Blog: Will the shift in people reading habits also change Library marketing strategy, and how?
The new normal has become a living statement in almost every business, eagerly looking for
opportunities after the coronavirus crisis. And while experts discuss how the past two years
will impact the way we interact with each other, let’s look at what new trends we see in
people’s reading habits and how this might impact the way libraries interact with their
community and how libraries should run their marketing strategy.
The COVID-19 lockdown changed not only how people read during times of stress, but also
what people turn to for comfort or distraction. People state that they consumed more media
during the lockdown (including more reading), and their choice for genre had also changed.
Novels and home learning books saw a rise in bookstores, also “classics books” seemed to re-
gain the popularity.
This corresponds also to ChiliFresh data. The search activity across the libraries in the USA,
Canada, Europe, Middle East and Australia has more than doubled. In 2019, the term
“education” is searched more often than in 2021 while in 2021 the search for cookbooks has
significantly increased. However, some things remain “trendy” across the years – “Game of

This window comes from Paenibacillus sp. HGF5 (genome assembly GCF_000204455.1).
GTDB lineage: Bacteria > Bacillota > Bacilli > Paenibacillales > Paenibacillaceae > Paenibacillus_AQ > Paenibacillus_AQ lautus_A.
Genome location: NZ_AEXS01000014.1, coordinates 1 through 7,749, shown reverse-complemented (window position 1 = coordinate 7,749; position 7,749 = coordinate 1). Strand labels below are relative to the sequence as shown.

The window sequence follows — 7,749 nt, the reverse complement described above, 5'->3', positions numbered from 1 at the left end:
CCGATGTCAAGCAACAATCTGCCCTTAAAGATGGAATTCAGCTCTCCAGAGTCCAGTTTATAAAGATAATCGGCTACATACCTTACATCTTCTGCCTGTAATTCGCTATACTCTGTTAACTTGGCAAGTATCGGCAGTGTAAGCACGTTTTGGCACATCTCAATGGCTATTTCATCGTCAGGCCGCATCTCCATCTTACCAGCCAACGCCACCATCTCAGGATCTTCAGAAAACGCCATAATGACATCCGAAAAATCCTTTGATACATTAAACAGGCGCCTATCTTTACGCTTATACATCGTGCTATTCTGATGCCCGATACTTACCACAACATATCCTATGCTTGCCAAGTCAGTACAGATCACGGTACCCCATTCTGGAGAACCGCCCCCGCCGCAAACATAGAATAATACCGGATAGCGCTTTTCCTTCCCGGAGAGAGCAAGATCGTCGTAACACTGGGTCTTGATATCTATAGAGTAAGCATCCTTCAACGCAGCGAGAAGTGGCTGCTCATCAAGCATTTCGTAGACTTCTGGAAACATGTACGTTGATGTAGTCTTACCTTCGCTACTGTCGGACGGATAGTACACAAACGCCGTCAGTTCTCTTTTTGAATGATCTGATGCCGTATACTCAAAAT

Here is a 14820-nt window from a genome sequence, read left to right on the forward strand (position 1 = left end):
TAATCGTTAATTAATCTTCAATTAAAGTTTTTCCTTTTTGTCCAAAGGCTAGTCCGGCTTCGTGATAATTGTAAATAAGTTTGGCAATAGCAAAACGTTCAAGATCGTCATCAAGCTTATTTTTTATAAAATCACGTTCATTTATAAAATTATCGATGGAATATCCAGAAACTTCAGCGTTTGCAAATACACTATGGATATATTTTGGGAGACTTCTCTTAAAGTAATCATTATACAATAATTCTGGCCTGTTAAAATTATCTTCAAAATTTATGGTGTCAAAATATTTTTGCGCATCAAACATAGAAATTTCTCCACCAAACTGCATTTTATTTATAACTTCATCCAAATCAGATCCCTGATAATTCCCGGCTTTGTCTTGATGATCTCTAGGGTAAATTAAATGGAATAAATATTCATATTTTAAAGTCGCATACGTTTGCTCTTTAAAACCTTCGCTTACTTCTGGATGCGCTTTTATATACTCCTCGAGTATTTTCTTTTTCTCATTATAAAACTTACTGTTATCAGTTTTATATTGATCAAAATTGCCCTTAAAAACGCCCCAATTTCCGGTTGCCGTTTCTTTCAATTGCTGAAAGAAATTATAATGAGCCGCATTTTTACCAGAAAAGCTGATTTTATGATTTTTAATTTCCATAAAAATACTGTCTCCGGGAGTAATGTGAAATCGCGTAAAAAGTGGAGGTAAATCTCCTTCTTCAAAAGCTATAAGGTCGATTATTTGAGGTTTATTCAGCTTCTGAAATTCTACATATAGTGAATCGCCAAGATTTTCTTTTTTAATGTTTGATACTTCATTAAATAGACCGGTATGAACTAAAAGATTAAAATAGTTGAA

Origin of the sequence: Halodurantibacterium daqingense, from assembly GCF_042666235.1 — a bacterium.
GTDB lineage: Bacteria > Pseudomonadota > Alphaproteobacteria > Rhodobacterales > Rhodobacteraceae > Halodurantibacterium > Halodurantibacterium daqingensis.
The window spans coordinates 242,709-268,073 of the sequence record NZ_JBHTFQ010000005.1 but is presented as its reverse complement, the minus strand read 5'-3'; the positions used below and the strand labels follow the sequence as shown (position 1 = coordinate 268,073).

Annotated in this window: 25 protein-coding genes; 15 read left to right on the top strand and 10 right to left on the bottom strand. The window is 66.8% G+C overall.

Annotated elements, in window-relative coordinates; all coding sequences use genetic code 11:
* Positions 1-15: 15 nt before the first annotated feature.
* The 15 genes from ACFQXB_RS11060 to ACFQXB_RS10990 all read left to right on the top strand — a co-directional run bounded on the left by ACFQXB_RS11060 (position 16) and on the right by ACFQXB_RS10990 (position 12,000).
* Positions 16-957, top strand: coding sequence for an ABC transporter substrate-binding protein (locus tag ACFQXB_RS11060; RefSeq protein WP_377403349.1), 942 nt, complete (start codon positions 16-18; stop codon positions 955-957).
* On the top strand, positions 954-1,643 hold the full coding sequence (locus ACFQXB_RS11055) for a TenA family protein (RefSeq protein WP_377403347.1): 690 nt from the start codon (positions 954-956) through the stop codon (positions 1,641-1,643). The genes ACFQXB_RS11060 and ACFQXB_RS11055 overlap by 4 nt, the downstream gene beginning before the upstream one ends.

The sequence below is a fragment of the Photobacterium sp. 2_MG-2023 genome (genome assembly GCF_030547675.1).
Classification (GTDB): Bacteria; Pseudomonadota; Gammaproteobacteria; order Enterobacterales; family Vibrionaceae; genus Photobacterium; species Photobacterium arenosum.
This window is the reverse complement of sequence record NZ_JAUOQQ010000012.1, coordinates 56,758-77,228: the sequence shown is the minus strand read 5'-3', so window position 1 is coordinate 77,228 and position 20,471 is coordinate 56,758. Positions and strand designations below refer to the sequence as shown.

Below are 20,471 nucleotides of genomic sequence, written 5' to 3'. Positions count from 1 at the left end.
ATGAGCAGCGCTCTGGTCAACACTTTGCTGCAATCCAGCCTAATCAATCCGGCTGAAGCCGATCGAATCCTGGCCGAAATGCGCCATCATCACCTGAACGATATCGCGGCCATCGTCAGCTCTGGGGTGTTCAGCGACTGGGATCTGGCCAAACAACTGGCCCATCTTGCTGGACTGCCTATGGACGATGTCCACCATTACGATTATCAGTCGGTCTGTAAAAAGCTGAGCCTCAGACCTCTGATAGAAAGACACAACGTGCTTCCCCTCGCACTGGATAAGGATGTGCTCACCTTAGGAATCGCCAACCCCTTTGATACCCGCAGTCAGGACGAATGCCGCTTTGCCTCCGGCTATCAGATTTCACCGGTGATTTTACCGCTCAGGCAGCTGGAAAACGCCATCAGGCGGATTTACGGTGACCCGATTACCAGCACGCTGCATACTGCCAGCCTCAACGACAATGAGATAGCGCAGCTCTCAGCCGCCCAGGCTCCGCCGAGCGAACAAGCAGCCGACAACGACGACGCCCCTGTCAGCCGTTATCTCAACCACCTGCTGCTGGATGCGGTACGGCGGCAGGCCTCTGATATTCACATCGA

Thrones” and “Harry Potter” seem to remain as the most searched items both in 2019 and
So how this changes libraries’ marketing strategy?
Experts state that we can expect the shift to virtual activity for more things like learning,
working, transacting and consuming, and this will continue into the near future. Libraries will
be forced to look for new ways to stay close to their communities through digital solutions
even after going back to normal. Or, the “new normal”. During pandemic, we noticed that
several libraries launched virtual book clubs which might have changed the course of their
marketing strategy already.
Whether that’s through virtual book clubs, webinars, online consultations, or by empowering
their patrons to become the voice of the library – e.g., through virtually shared bookshelves
or booklists thus giving them a chance to find new interest groups across the globe, or by
giving them the power to become book critics through reviews and ratings. ChiliFresh data
shows that over the past two years, the number of booklists and bookshelves have
increased by 35%. We expect that online engagement and reader empowerment will be the
key to stay at the centre of the community, and that should be included in the future library
Amber Jones, Chilifresh